(originally published 12/27/2019)
Last week’s look at the 1918 Kansas City Times Christmas edition showed how, despite the passing of a century, there is much that is the same in the events, themes, and poignant moments that are part of the holiday season here. This week looks at something that has changed dramatically, and permanently – the local newspaper. The year 1919 turns out to provide a good snapshot of the heyday of the newspaper business, as well as a good opportunity to highlight some fine contemporary journalism, for your further reading.
First, keep in mind that Kansas City’s newspaper culture dates back at least to the 1850s. Since then, there have been more newspapers printed here than can fairly be counted in Kansas City, Missouri alone. At one time, practically every town in America had its own paper, and the towns around Kansas City were no exception. Included here is but a sample chosen to demonstrate the amazing diversity of voices we heard in those long-ago newspapers.
Still published today, the Kansas City Call began in 1919 to serve Kansas City’s African-American population. The Kansas City Public Library has posted a thorough summary of the Call’s distinguished history in its series on the Pendergast Years, which I encourage everyone to read (see link below). The Call was just one of 22 similar papers in print at the time. Of the three I am familiar with – the Call, the Kansas City Sun, and the Rising Son – their content is essentially the same as the mainstream, white population-focused Kansas City Times of the same period. Each has a balanced mix of everything the 20th century newspaper became. They covered current affairs and local news, and interspersed the pages with bits on social happenings and plenty of advertisements demonstrating the vibrancy of their respective community.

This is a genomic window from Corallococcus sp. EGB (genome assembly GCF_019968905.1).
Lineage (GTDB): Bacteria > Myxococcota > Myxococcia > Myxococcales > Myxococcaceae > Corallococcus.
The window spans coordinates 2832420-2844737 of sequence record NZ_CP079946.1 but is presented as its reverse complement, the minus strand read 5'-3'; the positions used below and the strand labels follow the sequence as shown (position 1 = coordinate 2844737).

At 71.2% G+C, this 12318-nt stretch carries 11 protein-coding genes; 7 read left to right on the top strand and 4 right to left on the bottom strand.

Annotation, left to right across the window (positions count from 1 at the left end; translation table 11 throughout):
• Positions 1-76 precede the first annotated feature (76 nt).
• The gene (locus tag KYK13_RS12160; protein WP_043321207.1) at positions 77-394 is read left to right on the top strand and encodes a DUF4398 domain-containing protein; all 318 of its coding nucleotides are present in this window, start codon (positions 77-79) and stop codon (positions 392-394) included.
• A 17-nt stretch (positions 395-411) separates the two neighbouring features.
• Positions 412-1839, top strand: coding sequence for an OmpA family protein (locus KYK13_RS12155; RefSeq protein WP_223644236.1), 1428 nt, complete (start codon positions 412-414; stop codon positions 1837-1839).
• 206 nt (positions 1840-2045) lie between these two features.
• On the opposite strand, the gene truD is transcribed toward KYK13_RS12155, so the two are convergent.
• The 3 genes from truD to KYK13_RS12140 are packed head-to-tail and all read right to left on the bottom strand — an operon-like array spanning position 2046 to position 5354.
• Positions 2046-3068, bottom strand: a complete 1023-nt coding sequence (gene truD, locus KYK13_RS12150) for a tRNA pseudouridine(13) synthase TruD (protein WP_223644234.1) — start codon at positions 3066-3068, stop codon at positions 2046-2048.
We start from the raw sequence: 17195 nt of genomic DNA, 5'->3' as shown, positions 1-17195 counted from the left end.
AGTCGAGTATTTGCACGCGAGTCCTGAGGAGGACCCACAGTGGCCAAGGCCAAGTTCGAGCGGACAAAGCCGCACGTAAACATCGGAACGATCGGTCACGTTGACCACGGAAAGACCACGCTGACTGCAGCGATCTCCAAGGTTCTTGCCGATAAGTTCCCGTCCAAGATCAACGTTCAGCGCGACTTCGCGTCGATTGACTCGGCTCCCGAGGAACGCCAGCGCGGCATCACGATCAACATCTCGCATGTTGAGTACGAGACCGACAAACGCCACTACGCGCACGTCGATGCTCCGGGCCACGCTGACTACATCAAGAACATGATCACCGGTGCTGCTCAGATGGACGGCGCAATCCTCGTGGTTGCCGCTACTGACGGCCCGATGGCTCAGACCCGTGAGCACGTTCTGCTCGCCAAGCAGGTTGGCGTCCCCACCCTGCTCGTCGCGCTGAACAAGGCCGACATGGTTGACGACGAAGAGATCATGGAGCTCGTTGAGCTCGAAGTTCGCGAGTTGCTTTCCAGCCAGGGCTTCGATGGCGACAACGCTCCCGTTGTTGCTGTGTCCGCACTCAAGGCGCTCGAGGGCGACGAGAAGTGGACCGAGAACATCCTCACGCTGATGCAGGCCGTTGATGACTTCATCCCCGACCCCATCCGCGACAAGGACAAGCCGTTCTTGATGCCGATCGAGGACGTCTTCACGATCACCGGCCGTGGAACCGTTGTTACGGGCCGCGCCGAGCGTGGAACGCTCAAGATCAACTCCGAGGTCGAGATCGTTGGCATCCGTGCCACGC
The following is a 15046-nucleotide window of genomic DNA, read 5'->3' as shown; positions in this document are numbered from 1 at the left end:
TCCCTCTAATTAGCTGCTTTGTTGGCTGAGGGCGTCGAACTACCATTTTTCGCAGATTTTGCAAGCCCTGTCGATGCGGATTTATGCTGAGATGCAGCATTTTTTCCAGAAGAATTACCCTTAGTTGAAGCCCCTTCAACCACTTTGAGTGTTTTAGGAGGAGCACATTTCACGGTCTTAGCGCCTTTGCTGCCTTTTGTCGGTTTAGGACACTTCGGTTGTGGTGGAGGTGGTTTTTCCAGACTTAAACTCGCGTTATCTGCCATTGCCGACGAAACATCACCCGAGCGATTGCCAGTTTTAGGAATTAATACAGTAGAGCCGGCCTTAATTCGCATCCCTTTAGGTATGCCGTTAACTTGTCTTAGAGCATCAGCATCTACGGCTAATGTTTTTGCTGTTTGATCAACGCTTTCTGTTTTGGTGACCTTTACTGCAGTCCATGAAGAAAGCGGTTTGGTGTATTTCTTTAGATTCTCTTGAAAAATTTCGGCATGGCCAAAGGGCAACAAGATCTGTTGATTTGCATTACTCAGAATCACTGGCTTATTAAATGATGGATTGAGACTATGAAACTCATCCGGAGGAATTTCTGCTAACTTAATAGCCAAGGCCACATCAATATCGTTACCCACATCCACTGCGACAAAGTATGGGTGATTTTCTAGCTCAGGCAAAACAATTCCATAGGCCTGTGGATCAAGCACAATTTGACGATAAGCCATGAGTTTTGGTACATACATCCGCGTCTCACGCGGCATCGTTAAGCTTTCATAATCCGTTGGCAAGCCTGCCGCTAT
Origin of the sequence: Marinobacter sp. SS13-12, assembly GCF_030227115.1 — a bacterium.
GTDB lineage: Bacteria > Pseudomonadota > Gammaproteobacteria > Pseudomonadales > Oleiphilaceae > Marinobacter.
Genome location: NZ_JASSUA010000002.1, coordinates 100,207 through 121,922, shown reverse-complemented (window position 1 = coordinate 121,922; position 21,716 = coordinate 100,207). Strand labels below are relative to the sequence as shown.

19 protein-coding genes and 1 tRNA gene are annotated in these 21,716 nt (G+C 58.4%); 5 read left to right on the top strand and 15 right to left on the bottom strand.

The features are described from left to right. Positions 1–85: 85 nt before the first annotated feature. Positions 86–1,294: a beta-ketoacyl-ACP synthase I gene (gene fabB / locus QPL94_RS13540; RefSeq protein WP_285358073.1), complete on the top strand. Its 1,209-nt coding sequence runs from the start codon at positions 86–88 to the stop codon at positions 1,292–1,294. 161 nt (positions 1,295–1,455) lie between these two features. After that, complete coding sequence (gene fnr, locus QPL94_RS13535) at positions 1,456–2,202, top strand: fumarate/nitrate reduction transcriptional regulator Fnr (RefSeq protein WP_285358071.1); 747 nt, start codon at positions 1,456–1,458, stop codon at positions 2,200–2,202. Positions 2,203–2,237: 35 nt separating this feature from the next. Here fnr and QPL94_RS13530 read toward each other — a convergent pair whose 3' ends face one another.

It seems almost every ethnic group had its own publications, with newspapers published in the native language, to help in the transition from an old life to a new one. The Italian and French communities each had at least one newspaper, the Swedish had at least three, the Germans four. The Jewish community had several in 1919, including the Jewish Chronicle, still published today. The Westside has had many Spanish-language newspapers over the years, but in 1919, there was El Cosmipolito, which billed itself as “the newspaper for Mexicans.” An academic article (see link below) by Dr. Michael Smith of the University of Oklahoma provides a detailed history of the El Cosmipolito and its importance to the Mexican community who had come to Kansas City since the days of the Santa Fe Trail, and came now for work on the railroads, in the steel plants, and in the farm fields. (If you follow the hyper-link, be sure to click “translate the page.”
From the beginning of the 20th century until the onset of World War II, social reform was the focus of many newspapers. There were papers for Baptists and Catholics, for Republicans and Democrats. For the ranchers, the meat packers and the oilmen. For members of the U.S. Army, the local labor unions, and even the Socialist Party. The Workers World began in 1919 as a weekly publication of the Socialist Party in Kansas City. The editors (one originally from Wichita), went on to be prominent figures in the national Community Party. The publication changed as the party itself transitioned after World War I, but the Marxisst Internet Archives site (link below) provides access to all the 1919 issues but one.
The next time I hear someone claim to have captured the essence of “Missouri values,” or any other place-based attempt to narrowly define identity, I will think of these wonderful, wide-ranging newspapers and the voices they raised for their communities. And while I miss many of the qualities of a good daily newspaper, and still believe we’d be the better for keeping that brand of journalism in the mix, I have to tip my hat to the 21st century, and an internet that provides a place for those wide-ranging voices.